The Web is the only channel that allows you to track practically everything that your customers do when interacting with your business, giving you ample opportunity to learn more about them and their needs.
Proper analysis of your Web traffic will tell you more than just whether your Web site is realizing its design objectives. It can tell you about the real motivations and behaviors of your customers, because people are true to themselves behind the curtain of the Net. Furthermore, it can provide you with important information that you can use to predict the likely outcome of your future activities, such as product launches.
The question of what to look for when doing your Web site traffic analysis depends on what aspect of your interactions with customers you would like to find out about. Therefore, your business needs to develop a set of metrics aimed at measuring the performance of your Web site in attracting and interacting with your customers.
In a nutshell, Web site traffic analysis is about collecting, analyzing, and interpreting the following data:
- How the traffic arrives at your site
- Which users make up the traffic
- How users interact with your site
- What the results were of the visits — were they happy endings?
The results of the analysis should help you to do the following:
- Measure the effectiveness of your customer acquisition and retention strategies
- Develop strategies to contain unwanted traffic leakage from your Web site and to enhance the online experience
- Increase the number of happy-ending visits
- Project the likely outcomes of future activities
More specifically, the following are some of the things you can achieve:
- Changes in traffic volumes may help you measure the impact and reach of your customer acquisition strategies on your online audience.
- Analysis of the composition of your traffic may help you with customer segmentation. You can identify repeat and one-time customers and segment the traffic accordingly. You can even tell whether any of your competitors are accessing the Web site and what areas are they visiting.
- The segmentation of traffic may help you gauge whether you are attracting the right traffic to the site, and whether your traffic-generation channels, such as affiliate programs and search engines, are driving traffic to the site.
- The amount of interest in the tools, services, and content offered at the Web site may help you enhance the relevance of existing ones — and to design new ones.
- The traffic pattern through your site (also referred to as clickstream data) and the amount of time spent on each page may help you understand the motivations and interests of your online audience.
- Clickstream data may help you offer personalized content to individual visitors and customized navigation to audience segments.
- Clickstream data may also help you understand if visits concluded with a happy ending. Measuring unique sessions without any relationship to the outcome of a visit is like standing at your storefront and counting the number of window shoppers or passersby.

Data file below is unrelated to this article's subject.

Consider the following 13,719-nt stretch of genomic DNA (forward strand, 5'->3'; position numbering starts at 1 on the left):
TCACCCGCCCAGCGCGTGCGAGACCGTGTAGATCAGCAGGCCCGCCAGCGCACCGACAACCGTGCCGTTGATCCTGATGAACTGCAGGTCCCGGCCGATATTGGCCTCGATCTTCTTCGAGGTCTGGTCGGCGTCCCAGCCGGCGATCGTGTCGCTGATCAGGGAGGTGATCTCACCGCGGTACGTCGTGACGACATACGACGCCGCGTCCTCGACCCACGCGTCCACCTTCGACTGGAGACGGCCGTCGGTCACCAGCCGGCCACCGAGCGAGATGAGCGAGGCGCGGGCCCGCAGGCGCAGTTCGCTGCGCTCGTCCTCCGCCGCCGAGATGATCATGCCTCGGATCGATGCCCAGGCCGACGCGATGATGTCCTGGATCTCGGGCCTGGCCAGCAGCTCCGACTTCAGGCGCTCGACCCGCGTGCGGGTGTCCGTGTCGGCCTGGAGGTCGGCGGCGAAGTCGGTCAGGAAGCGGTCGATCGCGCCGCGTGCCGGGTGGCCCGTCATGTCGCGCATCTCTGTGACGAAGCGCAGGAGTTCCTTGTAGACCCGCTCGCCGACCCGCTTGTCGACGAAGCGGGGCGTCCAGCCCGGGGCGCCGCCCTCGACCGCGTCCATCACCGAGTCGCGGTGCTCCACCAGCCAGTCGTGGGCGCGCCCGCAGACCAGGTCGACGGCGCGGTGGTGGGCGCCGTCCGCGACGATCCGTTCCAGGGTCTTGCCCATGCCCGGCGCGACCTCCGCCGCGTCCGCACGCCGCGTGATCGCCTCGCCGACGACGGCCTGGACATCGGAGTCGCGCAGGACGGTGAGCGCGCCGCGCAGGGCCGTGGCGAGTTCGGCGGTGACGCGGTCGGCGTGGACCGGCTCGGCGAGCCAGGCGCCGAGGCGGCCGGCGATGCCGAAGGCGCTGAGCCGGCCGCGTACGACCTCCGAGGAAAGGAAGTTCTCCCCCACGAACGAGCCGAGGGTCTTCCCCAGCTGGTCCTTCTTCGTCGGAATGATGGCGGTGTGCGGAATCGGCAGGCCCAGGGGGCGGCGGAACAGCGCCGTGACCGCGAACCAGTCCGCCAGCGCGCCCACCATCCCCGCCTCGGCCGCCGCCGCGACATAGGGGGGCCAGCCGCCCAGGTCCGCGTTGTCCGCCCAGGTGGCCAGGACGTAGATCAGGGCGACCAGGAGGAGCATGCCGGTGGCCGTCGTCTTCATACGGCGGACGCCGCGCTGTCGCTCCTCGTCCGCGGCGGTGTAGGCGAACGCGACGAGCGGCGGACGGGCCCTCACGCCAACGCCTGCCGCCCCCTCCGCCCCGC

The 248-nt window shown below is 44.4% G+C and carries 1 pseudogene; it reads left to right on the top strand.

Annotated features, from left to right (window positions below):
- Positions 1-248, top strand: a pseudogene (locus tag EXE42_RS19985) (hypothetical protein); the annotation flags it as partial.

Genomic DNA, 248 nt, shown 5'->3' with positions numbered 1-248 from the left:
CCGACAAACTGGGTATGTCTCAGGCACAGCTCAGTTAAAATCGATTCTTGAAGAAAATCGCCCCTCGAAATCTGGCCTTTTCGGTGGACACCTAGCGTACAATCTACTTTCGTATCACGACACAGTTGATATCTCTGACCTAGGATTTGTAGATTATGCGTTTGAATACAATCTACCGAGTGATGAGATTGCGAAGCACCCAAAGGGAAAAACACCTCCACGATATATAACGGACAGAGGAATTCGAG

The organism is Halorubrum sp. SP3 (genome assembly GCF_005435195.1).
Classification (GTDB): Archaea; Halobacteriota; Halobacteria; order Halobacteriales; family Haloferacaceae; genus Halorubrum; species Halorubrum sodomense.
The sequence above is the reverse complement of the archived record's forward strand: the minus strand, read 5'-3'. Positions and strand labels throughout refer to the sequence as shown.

- Analysis of clickstream data may help you improve the navigation on your Web site and contain unwanted traffic leakage.
- Analysis of the search terms people are using in their search engines to find you, and also the search terms they use within your site, may help you understand what motivates their visits.
- The exit pages — that is, the page your visitors are leaving your site from — may help you understand if the visit had a happy ending and whether you can be assured of return visits.
- The pages that people are looking at the most, and the least, may help you understand the interests of your online audience. If there is content that is not looked at much, but which your business wants your online audience to look at, a number of things might have gone wrong, ranging from navigation problems to design issues and a failure to attract the right audience.
- Past traffic data may help you forecast the likely outcomes of future activities, such as new-product launches and marketing campaigns.
- Changes in traffic volumes that you cannot explain by internal factors may help you understand external factors and their impact on your business. These external factors may range from your competition’s marketing push to seasonal activities, such as major holidays and sporting functions. A good way to understand these fluctuations is the use of a panel-based traffic-measurement service. These services allow you to compare your site’s usage to that of a relevant comparison group’s.
Those are only some of the information and benefits that you can derive from traffic analysis. It is obvious from this list that analysis must not be seen in isolation from the rest of your business. It must be an integral part of how you run your business.
(This article has focused on traffic, not the technical performance of a Web site. Although technical performance is interlinked with the experience of the online audience, I have separated them because they require different skills. Technical analysis is a topic in its own right and has the objective of ensuring robustness, availability, and the correct display of information in browser software and different screen resolutions.)
If your business uses, or plans to use, an online platform as part of delivering value to its customers, you need to develop analysis metrics and regularly collect, analyze, and interpret your Web site traffic data. Doing so will equip you with important information to keep you abreast of what your customers are demanding and to position your business for the future.
Next time, two limitations of Web site traffic analysis tools.
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